Should you lease or buy your next vehicle? This is a commonly asked question and one you may want to consider for more than just the tax benefits.
But let’s start with the tax side of things. This is assuming your vehicle is used 100% for business purposes.
LEASE: $800 plus tax per month is the maximum you can claim so the total deduction for the year would be $9,600 plus tax.
PURCHASE: Regardless of the purchase price, the maximum value of a passenger vehicle is $30,000 plus tax. The first year you can claim depreciation of $4,500, second year is $7650, third year is $5,355 and fourth year is $3,749. Plus after four years, there is still a value of $8,746.
The amount of interest paid on loans to purchase passenger vehicles may also be limited to $300 per month. (generally relevant for vehicles over $72,000 on loans with 5% or higher interest rates)
As you can see the write off for tax purposes does vary between the two. A decision like this should be based on more than just the immediate tax savings. Here are a few of the things that I consider:
- Long term cash flow – With a lease, you will always have a monthly car payment whereas if you finance it, the payments will stop after the term of the lease, thereby freeing up your cash for other things, like a nice vacation.
- Interest – Interest rates are at historical lows right now but that can change anytime. Of course, the business portion of the interest will be deductible for tax too.
- New car syndrome – Do you like having a new car every few years? If so, then having a monthly car payment may never be an issue. But if you plan to keep it for a long time, then you might prefer to own it after 4-7 years of paying for it. Yes that’s right, many purchase finances can now be done over 7 years although you may want to see what the interest difference is…it may not be worth saving $50/month when there are a few extra years on the term.
- Owning vs. renting – Leasing is like renting; you never own it. Life happens and sometimes there are job changes or jobs lost, illnesses, etc. Will you be able to afford another lease or is it better to own what you’ve already been paying for until you get back on your feet? Lots can happen in a few short years so to make a decision based on tax write-offs alone may not be the best decision.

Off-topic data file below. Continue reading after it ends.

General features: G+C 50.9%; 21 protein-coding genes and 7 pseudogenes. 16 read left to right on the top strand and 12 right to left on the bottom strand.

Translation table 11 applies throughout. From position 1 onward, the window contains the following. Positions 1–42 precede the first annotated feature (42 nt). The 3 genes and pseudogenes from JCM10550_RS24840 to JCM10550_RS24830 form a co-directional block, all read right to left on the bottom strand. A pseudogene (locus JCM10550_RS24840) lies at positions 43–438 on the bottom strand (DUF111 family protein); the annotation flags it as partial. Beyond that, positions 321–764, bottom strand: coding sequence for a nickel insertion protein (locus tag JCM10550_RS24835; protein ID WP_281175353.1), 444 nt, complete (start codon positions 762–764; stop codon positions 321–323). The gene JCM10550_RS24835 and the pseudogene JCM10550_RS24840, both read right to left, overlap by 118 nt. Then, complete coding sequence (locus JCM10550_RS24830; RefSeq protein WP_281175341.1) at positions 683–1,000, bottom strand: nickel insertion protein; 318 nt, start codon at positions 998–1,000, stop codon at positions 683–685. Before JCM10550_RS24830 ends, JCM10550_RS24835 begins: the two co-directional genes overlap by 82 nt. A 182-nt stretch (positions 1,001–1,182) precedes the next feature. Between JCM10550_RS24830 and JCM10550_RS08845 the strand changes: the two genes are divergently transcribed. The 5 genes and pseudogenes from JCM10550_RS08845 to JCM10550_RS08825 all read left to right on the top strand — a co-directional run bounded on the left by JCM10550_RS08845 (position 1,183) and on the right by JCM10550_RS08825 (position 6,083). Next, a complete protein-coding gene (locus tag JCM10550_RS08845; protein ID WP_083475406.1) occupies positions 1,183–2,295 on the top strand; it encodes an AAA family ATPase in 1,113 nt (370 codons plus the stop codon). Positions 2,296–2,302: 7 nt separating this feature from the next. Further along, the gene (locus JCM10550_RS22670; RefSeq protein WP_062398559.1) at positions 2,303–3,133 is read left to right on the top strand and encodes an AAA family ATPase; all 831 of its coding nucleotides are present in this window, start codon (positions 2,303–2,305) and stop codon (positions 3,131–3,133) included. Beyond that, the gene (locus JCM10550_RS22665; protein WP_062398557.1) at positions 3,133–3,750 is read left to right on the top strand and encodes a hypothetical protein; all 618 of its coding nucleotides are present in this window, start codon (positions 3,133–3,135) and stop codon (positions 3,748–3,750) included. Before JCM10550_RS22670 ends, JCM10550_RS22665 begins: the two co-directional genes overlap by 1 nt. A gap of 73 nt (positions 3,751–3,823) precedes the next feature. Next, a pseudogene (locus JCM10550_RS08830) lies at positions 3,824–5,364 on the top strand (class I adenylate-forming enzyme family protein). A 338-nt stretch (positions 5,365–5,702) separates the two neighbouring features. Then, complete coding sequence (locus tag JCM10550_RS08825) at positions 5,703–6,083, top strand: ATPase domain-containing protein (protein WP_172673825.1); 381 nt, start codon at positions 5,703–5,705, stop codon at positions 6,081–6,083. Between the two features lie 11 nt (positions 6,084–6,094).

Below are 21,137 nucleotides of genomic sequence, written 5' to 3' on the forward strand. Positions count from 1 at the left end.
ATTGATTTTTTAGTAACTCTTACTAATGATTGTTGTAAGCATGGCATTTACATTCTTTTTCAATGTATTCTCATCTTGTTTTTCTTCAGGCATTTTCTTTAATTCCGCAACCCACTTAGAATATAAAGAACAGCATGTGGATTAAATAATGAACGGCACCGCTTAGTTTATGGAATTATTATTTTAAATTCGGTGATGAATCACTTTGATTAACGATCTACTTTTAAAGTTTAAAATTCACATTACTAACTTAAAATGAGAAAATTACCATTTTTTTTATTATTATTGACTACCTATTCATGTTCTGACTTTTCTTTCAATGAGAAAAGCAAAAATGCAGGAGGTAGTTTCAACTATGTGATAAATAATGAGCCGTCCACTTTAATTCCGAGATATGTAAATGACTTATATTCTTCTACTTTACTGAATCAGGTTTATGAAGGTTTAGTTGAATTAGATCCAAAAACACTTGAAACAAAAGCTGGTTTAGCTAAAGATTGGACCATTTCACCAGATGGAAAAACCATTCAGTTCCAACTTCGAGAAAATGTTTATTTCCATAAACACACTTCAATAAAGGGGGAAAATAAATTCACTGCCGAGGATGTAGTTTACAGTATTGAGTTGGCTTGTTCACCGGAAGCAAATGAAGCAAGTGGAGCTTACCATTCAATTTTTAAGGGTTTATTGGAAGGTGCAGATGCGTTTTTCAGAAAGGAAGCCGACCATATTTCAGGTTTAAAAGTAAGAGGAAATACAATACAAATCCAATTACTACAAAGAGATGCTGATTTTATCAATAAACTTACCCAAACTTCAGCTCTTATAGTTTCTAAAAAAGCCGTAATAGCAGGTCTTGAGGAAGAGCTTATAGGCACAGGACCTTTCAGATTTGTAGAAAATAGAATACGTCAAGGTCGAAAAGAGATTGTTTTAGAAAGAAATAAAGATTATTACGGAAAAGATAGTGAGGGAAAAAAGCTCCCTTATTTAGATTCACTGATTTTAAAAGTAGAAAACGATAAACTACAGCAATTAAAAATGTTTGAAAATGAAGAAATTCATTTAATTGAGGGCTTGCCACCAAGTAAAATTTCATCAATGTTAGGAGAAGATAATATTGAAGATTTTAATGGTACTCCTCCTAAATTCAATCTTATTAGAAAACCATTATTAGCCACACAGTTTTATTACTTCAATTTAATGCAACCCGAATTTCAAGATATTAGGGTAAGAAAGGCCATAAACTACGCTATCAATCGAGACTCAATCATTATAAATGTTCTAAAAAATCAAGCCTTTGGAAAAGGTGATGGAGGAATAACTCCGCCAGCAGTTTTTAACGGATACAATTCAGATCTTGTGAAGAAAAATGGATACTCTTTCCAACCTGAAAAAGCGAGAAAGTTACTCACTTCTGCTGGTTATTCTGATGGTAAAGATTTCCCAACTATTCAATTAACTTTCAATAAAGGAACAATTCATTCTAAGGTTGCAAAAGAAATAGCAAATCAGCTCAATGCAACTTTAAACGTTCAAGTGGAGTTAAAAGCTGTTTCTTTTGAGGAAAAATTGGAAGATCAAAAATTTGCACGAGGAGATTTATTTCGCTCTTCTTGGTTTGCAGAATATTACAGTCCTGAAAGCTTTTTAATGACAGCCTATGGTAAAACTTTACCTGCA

- Monthly payments – Generally speaking, the monthly payments for a purchase finance are higher than a lease. Why? When you purchase the vehicle, you are borrowing the total amount of the car. A lease, on the other hand, is based on the difference between the purchase price and the value of the car at the end of the lease so the amount being financed is quite a bit less. However, when people go car shopping, they often compare the monthly payment of a purchase to a lease and often times because the lease is lower, they will upgrade which makes the lease payment higher in the end. For that reason, I have yet to see a difference in the monthly payment, whether it is leased or financed.
- Buyout – Most leases will have a buyout option should you decide to keep it and in many cases, the buyout is more than the car is worth. If life happens and you are not in a position to re-lease or purchase, you may end up without a vehicle after making payments for a few years.
- Lease restrictions – Many leases have an allowable amount of kms that can be driven and anything over and above are charged at a specified rate. Will you go over the allowed amount and have an extra payment when you go to renew the lease or turn in the car?
Cash flow is always a consideration too. An article in the Globe and Mail, has a great illustration on the cost of purchasing vs. leasing. Basically, it showed that after 10 years you will potentially save about $14,000 plus the value of the car when you purchase as opposed to leasing. Of course, if you only consider your tax situation and want the BIGGEST write-off for tax purposes, provided the vehicle is used 100% for business, you may choose to get a lease which maximizes the $800/month.
***This blog is for information only and not to be used as tax advice or planning without first seeking professional advice. Information is subject to change without notice.